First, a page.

This week, one of the absolute best real-time strategy games for mobile got a big new update. Kingdom Two Crowns now offers a new campaign type for purchase, and it puts you in the saddle of ruling over a Norse kingdom. I spent quite a bit of time with this new expansion, entitled Norse Lands, to see what kinds of things it offers beyond the base game. For the most part, it gives a new coat of paint to what is already a fantastic game, but there are a few twists it puts on the base game to make it a worthy pickup for anyone who enjoyed it.
The first thing to note about Norse Lands is it isn't free. This expansion is the first paid add-on for the game and it costs $ 3. For that price, you unlock access to start a new kingdom inspired by Viking culture and lore. A couple of things to note about this unlock before you even start playing it: This introduction of a fourth biome to the game doesn't coincide with expanded save slots, so if you've been managing kingdoms in all three of the base game's modes, you'll have to get rid of one to start Norse Lands. Secondly, the minimal UI in Kingdom Two Crowns might make it difficult to understand how to start a game using the new expansion. To access it, make sure to swipe over to Norse Lands when you see the new game title card to make the switch official.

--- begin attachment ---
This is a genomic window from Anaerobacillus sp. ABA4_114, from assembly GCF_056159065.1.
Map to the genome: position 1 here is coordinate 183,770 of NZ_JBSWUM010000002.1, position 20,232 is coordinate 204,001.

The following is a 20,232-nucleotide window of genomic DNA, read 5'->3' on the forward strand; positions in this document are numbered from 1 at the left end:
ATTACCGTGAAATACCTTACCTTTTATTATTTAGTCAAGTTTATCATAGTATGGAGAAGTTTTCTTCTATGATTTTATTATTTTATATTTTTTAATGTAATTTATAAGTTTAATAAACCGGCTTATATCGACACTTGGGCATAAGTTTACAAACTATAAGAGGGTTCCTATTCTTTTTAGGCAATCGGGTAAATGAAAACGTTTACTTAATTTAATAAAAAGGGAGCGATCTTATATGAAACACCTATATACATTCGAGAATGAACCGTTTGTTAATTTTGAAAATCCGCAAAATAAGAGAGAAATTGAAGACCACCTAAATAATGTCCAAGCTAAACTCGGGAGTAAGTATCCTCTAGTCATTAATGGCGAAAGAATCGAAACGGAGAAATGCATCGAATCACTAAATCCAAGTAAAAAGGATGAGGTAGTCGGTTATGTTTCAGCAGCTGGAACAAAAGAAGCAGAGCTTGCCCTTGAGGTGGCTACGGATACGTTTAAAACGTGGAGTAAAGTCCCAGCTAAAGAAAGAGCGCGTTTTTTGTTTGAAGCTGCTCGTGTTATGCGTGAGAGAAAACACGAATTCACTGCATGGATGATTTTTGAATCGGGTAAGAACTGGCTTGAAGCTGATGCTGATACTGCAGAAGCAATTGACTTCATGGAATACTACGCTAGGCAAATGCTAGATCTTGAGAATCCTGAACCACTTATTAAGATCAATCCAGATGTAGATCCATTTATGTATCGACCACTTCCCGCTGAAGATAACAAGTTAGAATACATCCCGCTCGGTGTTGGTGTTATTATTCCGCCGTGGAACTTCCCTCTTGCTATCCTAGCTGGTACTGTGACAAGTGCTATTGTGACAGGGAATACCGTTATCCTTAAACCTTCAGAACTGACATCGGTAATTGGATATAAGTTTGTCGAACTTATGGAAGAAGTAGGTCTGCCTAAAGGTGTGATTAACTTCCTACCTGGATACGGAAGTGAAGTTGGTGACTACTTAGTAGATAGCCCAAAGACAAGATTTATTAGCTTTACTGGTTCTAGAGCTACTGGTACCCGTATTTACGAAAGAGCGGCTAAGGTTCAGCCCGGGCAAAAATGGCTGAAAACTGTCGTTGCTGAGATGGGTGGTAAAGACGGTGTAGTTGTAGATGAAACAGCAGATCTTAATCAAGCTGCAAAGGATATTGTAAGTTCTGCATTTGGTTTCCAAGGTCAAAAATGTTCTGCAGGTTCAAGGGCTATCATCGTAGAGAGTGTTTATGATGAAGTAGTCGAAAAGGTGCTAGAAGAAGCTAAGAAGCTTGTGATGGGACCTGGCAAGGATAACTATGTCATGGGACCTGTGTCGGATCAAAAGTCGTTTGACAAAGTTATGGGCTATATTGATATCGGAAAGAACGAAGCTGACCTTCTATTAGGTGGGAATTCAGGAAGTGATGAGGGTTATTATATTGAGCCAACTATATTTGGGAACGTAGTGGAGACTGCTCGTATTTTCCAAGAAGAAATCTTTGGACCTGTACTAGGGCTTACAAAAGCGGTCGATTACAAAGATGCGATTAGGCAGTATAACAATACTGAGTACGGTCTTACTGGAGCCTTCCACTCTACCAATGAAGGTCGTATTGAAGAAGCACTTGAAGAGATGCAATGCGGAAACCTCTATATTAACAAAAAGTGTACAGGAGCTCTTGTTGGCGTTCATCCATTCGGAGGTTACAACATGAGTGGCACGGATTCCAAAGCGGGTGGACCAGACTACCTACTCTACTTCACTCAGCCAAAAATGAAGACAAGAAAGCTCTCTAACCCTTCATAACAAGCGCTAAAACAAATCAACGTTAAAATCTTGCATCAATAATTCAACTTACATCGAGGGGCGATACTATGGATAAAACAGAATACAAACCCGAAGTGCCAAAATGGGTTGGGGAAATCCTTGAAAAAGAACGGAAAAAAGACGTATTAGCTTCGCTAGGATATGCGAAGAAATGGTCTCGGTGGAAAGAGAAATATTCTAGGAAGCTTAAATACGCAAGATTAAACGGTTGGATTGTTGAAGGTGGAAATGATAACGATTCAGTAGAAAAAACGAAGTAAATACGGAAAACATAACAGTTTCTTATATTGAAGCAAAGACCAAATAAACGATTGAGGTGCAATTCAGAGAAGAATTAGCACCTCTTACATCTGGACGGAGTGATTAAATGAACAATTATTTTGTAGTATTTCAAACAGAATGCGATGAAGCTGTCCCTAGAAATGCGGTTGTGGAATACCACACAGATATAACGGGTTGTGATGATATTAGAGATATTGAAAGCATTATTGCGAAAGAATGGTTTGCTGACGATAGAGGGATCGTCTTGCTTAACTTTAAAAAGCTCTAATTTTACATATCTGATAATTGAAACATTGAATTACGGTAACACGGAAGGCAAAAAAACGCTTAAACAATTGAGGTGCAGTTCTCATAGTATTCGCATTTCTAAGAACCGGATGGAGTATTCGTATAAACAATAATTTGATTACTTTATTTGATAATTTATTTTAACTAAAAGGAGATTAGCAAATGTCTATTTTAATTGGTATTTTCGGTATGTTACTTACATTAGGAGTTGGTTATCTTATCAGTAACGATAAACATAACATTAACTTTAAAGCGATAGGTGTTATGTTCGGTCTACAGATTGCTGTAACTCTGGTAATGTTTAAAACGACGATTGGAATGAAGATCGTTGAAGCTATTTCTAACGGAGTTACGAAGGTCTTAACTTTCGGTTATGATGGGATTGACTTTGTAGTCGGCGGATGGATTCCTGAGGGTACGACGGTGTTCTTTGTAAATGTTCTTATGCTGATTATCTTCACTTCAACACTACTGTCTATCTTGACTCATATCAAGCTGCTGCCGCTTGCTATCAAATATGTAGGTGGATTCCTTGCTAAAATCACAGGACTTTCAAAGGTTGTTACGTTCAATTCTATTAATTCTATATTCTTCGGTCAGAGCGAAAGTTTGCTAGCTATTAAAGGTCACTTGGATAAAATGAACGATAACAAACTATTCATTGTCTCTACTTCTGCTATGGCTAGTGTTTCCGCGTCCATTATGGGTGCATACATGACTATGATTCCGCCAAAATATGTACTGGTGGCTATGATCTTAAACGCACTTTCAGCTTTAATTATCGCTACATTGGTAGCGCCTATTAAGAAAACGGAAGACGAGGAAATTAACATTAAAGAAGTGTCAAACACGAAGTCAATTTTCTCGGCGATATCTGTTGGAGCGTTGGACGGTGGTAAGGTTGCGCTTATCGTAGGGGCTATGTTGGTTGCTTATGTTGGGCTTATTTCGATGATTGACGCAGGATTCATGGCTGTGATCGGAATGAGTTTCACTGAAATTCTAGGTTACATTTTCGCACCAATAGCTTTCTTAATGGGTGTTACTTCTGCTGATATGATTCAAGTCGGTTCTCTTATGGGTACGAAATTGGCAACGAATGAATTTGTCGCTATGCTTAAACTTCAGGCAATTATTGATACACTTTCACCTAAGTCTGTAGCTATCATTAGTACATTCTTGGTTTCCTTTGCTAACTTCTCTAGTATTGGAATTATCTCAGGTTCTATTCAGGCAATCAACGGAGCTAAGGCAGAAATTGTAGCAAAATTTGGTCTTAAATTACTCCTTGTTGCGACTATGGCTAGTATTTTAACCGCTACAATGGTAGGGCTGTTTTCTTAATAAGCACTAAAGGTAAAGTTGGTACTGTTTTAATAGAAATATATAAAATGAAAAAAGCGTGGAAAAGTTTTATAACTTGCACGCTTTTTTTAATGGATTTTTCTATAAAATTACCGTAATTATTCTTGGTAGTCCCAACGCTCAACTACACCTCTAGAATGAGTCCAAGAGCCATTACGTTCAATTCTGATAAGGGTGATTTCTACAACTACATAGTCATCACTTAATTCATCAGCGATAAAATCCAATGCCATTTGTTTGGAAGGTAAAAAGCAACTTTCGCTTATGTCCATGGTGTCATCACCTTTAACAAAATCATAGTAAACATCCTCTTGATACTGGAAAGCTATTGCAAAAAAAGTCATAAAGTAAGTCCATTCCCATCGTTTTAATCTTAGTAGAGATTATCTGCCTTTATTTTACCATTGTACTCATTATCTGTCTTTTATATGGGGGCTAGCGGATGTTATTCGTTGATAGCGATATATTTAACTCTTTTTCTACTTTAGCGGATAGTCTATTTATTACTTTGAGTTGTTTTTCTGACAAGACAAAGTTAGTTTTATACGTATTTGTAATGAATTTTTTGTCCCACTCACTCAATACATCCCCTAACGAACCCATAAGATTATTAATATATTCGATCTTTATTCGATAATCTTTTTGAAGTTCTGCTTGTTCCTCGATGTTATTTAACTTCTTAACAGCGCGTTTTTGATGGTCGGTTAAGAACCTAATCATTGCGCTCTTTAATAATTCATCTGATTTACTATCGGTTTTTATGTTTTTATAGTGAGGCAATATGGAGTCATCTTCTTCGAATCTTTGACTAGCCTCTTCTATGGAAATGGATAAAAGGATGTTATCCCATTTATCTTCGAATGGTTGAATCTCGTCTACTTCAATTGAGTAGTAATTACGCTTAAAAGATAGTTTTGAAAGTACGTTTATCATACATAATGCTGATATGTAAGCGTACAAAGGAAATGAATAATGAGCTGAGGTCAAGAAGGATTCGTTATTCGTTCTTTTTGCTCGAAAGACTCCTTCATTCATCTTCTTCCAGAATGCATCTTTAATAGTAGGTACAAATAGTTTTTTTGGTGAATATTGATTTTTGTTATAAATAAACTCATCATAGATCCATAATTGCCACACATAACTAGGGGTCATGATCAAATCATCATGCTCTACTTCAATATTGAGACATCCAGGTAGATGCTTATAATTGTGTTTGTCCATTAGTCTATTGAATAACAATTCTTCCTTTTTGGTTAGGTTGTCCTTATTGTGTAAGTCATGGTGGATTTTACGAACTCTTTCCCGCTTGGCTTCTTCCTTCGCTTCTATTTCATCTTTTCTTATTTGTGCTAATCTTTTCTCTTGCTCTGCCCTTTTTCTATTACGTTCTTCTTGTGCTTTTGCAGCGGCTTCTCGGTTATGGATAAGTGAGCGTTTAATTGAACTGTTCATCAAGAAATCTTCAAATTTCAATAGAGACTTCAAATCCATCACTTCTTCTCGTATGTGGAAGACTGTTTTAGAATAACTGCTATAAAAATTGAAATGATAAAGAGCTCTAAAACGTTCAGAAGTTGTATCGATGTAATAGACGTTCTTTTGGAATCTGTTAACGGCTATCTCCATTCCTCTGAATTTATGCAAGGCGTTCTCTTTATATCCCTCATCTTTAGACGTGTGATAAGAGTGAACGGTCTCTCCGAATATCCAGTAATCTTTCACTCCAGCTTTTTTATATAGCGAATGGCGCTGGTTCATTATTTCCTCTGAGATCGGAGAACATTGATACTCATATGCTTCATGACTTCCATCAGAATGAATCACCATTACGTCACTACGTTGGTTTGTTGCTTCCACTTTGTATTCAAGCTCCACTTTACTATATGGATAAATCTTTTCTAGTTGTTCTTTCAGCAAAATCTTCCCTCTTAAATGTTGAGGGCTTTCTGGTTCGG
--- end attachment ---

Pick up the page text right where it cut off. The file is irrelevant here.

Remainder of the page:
Once you're on your way, Norse Lands doesn't feel like a dramatic overhaul to Two Crowns, but it offers some beautiful visual variety and some notable new mechanics. Most of these changes seem to center around managing combat. In addition to a new unit type--the dual axe-wielding berserkers--you can drop coins at statues that emerge by your kingdom gates to send soldiers out in front of your walls to defend them from attacking monsters. As a trade-off, you don't have access to catapults and it seems like your wall strength overall is a little weaker than other biomes.
There are also some seemingly universal changes to the game that come with access to Norse Lands. There are new mounts to discover and a new way for managing your kingdom's population. Previous iterations of the game had beggar camps you basically had to rely on to keep growing your populace. In this expansion, you can clear out beggar camps and replace them with houses that passively generate population, though you have to pay an increased price to put them to work for you. By universal, I mean that these particular changes seem to carryover into other biomes, so even if you want to pick up your Shogun or Dead Lands kingdoms, you can find new mounts and create houses in them as well.
All told, nothing in Norse Lands feels dramatically different than other aspects of Kingdom Two Crowns, but it does provide some more variety and discovery, all of which strengthen the overall package. One of the best parts of the base game was finding new interesting things in the lands that you slowly tamed over time, and now there is just more of that to do. For anyone who played and enjoyed Kingdom Two Crowns, Norse Lands is a great--albeit unsurprising--reason to hop back into this great game.